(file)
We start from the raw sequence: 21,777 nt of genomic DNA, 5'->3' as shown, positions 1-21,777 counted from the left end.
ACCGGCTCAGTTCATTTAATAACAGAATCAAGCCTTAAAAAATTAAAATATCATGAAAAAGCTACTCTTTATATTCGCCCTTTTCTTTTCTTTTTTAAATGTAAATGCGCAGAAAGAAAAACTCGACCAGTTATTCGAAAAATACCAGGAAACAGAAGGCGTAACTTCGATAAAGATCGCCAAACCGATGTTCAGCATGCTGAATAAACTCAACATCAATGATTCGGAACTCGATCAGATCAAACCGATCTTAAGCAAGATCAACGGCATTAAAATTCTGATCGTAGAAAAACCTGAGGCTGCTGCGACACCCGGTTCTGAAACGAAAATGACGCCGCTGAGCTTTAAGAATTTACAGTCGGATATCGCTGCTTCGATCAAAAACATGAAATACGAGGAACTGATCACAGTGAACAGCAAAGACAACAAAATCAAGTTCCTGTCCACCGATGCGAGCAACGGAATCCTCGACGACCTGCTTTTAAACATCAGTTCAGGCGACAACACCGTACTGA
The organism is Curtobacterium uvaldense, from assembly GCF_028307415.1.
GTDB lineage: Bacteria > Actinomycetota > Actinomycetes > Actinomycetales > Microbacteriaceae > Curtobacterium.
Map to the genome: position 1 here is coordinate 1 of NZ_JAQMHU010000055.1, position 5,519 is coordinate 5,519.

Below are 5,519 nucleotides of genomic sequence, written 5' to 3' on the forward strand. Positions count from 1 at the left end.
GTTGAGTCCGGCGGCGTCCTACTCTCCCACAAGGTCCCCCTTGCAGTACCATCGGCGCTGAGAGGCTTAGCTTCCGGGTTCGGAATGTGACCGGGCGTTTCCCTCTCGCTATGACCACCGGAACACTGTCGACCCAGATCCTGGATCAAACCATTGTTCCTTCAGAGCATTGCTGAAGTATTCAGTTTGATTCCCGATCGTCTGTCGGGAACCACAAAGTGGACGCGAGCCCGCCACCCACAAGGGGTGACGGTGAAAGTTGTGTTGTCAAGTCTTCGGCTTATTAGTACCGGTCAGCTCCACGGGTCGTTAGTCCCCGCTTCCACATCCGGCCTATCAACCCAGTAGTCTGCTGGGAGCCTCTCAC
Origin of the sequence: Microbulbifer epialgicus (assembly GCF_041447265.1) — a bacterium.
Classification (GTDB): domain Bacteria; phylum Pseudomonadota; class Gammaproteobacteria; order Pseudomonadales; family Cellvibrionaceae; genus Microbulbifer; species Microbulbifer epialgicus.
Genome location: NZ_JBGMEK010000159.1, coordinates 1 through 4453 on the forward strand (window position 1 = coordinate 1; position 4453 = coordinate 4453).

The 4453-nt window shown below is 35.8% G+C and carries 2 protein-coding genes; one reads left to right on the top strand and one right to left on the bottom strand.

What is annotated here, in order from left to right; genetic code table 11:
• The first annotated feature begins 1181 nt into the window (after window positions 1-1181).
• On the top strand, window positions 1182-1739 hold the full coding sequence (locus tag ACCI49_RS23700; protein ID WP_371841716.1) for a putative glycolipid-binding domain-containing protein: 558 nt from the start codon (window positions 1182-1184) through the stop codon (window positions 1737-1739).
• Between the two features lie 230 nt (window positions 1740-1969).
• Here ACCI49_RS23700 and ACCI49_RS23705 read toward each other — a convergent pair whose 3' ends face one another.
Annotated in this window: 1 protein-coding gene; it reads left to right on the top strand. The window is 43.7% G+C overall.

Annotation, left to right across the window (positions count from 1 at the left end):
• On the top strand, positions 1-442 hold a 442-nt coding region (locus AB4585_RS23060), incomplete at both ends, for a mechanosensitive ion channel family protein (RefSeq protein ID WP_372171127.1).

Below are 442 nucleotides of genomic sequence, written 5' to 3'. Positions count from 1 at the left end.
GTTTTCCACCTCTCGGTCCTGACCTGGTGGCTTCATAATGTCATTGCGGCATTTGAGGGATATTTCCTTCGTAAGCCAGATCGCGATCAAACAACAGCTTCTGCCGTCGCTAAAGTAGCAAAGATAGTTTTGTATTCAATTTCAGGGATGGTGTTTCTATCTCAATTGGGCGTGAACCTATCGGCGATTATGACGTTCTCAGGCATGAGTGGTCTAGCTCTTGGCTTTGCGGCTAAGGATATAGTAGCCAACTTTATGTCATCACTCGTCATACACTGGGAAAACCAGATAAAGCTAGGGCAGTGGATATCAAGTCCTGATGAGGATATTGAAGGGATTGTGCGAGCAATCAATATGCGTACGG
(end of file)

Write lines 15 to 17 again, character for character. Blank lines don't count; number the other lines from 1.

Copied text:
• Between the two features lie 230 nt (window positions 1740-1969).
• Here ACCI49_RS23700 and ACCI49_RS23705 read toward each other — a convergent pair whose 3' ends face one another.
Annotated in this window: 1 protein-coding gene; it reads left to right on the top strand. The window is 43.7% G+C overall.